Borrelia hermsii-infected, humanized NSG mice: a better model of relapsing fever

The humanized NSG mouse is proving to be an immensely powerful platform for studying human diseases in a near-human context. In 2011, a research team led by Drs. Tim Manser and Kishore Alugupalli from the Department of Microbiology and Immunology, Kimmel Cancer Center, Thomas Jefferson University (TJU), Philadelphia, demonstrated the utility of this mouse as a model of human relapsing fever (Vuyyuru et al. 2011). Further studies of relapsing fever using this mouse should lead to improved therapies for this and similar infectious diseases.

Relapsing fever

Relapsing fever is an infectious disease caused by spirochete bacteria of the genus Borrelia. Generally, it is transmitted through the bites of rodent-inhabiting lice or soft-bodied ticks. The more common variety is tick-borne and is caused by B. hermsii. It occurs primarily in Africa, Spain, Saudi Arabia, Asia and western parts of the U.S. and Canada. Most B. hermsii-infected people get sick 5-15 days after being bitten. The symptoms may include a sudden fever, chills, headaches, muscle or joint aches, nausea and a rash. They continue for 2-9 days, disappear, and then recur. If the infection is not treated, this cycle may continue for several weeks (hence, the name relapsing fever). Seldom involving complications and rarely fatal, relapsing fever is easily treated with antibiotics.

Humanized NSG mice are excellent for modeling relapsing fever

Although rodent models have taught us a great deal about the pathogenesis of infectious diseases, they aren't people. As a result, it is quite common that what we learn from rodents isn't completely applicable to humans. Therefore, to understand the pathogenesis and immune responses to B. hermsii in as human a context as possible, the TJU researchers studied them in infected humanized NSG mice, NOD.Cg-Prkdcscid Il2rgtm1Wjl/SzJ (005557). To produce these mice, the researchers populated NSG mice with hematopoietic stem cells (HSCs) derived from fetal human cord blood. They dubbed the mice "human immune system mice" (HISmice, which are the same as our CD34+ humanized NSG mice) because some of the engrafted HSCs differentiate and develop into all the cell types of human myeloid and lymphoid lineages. The TJU researchers found that B. hermsii-infected humanized NSG mice are excellent models of human relapsing fever:

  • In contrast to infected NSG and other B cell-deficient mice, which exhibit persistent bacteremia, infected humanized NSG mice exhibit recurrent episodes of bacteremia, the hallmark of human relapsing fever.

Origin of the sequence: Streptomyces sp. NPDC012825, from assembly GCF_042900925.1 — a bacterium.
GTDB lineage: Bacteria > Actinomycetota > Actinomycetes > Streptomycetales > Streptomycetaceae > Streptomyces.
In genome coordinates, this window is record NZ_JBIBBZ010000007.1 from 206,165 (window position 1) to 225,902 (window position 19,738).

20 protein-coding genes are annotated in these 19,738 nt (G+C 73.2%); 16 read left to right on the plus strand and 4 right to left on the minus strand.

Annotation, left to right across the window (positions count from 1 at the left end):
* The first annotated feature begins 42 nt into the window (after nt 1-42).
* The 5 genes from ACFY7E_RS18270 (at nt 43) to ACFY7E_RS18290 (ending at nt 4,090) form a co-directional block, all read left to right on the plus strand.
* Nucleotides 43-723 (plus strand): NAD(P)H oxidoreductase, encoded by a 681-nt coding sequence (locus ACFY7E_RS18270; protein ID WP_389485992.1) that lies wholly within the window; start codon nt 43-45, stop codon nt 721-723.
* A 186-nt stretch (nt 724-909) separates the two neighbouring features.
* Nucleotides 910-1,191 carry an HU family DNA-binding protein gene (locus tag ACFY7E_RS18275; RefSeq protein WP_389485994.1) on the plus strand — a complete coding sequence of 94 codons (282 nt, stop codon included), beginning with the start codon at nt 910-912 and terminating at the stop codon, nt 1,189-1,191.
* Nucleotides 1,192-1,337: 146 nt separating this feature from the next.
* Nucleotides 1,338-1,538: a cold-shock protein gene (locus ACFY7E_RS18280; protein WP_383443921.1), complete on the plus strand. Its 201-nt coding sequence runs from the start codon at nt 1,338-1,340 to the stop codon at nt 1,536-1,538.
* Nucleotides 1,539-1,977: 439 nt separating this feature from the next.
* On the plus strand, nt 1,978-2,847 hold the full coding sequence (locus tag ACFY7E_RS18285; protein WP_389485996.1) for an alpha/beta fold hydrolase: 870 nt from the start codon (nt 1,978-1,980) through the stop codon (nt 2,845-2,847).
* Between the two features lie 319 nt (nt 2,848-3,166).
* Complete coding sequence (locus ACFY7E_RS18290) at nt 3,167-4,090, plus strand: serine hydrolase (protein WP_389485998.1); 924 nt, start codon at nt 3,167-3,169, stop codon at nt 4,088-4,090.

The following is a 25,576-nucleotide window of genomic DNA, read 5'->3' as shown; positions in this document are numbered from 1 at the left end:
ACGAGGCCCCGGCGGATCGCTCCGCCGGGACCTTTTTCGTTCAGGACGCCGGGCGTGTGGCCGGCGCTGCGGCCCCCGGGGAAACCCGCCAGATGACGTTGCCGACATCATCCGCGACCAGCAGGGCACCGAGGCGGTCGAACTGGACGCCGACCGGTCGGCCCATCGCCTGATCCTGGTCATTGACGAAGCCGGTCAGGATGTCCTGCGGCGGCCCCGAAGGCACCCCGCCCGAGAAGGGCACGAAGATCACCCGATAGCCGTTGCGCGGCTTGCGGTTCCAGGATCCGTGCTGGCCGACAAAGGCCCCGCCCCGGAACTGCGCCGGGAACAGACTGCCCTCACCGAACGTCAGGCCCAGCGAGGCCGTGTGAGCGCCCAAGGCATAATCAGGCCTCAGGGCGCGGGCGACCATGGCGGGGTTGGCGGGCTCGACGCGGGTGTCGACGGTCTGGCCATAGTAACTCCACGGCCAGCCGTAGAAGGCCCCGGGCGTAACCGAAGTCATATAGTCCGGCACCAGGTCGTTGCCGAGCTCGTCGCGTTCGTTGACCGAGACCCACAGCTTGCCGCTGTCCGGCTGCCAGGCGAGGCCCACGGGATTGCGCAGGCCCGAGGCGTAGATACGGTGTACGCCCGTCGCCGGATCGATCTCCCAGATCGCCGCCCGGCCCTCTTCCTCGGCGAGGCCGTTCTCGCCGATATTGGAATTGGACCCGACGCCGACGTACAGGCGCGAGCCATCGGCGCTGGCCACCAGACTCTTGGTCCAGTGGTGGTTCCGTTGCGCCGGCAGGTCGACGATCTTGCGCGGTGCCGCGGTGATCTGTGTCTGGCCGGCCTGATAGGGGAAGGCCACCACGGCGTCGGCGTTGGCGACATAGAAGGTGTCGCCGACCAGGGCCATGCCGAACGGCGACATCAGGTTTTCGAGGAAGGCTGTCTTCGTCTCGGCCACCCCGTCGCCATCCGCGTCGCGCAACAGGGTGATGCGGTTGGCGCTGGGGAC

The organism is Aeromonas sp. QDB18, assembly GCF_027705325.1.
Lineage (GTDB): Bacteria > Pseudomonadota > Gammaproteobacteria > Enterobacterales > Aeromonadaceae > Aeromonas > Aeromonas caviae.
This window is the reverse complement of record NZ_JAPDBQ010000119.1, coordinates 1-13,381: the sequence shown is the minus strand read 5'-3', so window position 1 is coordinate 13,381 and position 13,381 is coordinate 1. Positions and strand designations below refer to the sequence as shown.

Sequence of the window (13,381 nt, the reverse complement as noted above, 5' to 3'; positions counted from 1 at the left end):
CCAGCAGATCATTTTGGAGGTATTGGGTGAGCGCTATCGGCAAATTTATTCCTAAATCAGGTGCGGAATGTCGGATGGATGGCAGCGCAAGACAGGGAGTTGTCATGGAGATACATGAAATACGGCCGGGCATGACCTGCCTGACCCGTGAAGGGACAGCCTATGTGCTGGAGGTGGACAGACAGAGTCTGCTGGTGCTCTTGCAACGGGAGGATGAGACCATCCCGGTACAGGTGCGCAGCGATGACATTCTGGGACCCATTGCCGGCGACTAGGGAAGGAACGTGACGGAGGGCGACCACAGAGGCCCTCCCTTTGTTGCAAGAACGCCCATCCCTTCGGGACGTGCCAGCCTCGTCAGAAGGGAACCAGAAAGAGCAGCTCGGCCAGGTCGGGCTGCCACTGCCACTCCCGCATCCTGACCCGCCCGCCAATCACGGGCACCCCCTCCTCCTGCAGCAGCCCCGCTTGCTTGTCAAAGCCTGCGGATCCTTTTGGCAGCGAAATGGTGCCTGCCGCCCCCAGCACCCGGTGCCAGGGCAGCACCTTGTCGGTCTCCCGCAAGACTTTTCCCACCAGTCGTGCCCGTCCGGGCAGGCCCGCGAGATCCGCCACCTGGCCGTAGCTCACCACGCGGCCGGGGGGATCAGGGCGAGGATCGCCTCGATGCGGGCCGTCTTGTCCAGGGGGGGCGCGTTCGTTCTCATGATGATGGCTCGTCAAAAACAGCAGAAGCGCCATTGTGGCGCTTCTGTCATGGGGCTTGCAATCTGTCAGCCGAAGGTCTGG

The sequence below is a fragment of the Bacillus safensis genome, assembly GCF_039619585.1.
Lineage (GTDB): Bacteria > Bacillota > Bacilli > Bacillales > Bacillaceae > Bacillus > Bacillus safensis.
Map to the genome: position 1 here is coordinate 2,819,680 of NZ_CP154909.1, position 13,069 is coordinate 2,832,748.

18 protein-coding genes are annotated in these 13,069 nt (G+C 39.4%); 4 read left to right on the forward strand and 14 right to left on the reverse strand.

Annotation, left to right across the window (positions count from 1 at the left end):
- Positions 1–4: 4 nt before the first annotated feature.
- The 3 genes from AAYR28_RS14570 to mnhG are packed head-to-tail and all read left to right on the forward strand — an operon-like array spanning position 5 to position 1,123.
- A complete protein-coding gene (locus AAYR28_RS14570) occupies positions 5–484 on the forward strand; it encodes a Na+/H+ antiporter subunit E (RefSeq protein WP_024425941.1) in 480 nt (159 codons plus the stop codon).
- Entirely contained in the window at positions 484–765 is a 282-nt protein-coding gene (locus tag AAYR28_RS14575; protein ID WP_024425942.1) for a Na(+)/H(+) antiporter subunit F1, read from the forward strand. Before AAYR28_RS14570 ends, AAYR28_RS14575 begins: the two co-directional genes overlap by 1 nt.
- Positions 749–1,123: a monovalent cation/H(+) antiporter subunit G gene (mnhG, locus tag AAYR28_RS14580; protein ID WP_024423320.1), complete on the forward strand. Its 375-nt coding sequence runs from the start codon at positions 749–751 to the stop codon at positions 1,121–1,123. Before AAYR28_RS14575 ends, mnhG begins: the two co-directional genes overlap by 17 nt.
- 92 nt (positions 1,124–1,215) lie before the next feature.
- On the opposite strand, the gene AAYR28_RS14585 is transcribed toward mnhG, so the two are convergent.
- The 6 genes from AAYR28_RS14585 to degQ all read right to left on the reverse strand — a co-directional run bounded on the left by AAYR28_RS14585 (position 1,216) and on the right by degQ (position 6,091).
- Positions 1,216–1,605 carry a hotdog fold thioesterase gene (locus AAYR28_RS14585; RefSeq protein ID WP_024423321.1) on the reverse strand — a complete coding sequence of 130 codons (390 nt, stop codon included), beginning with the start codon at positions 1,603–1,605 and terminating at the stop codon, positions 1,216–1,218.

• They develop splenomegaly, a characteristic of other B. hermsii-infected mice and humans.
  • As do humans, B. hermsii-infected- humanized NSG mice resolve the bacteremial episodes in a B cell-dependent but T cell-independent fashion.
  • They resolve the primary bacteremia episode by generating B. hermsii-specific human IgM.
  • Similar to B. hermsii-infected humans and mice, infected, humanized NSG mice generate antibody responses to the B. hermsii outer-membrane protein Factor H binding protein A (FhbA).
  • The infected, humanized NSG mice develop a population of  CD20+CD27+CD43+CD70 B cells, a proposed human equivalent to the B1b cells other infected mice use to mount an anti-B. hermsii response (neutralizing this subset lessens the anti-B.hermsii response by infected, humanized NSG mice).
  • The frequency of human B1 cells differentiated from human umbilical cord blood HSCs and the overall B cell composition of B. hermsii-infected, humanized NSG mice are very similar to those in human umbilical cord blood.
B. hermsii-infected humanized NSG mice (HISmice) appear to be excellent models of human relapsing fever.

The TJU team found that though infected, humanized NSG mice control B. hermsii infection, they do so less efficiently than do wild-type C57BL/6J (B6J, 000664) mice. They also have a more difficult time controlling the highly virulent DAH-p1 than the less virulent DAH-p19 B. hermsii strain. The reasons for these findings are unclear but suggest that the immune responses generated by the human fetal cord blood-derived B cells in the infected, humanized NSG mice are suboptimal.

In summary, the TJU team's findings suggest that B. hermsii-infected humanized NSG mice are an excellent model for studying the pathogenesis of, and immune responses to, human relapsing fever. Further studies should identify not only which of the B-cell populations in these mice are the key immune responders but why these mice clear B.hermsii infections less efficiently than B6J mice. They should also help improve therapies for relapsing fever and similar infectious diseases.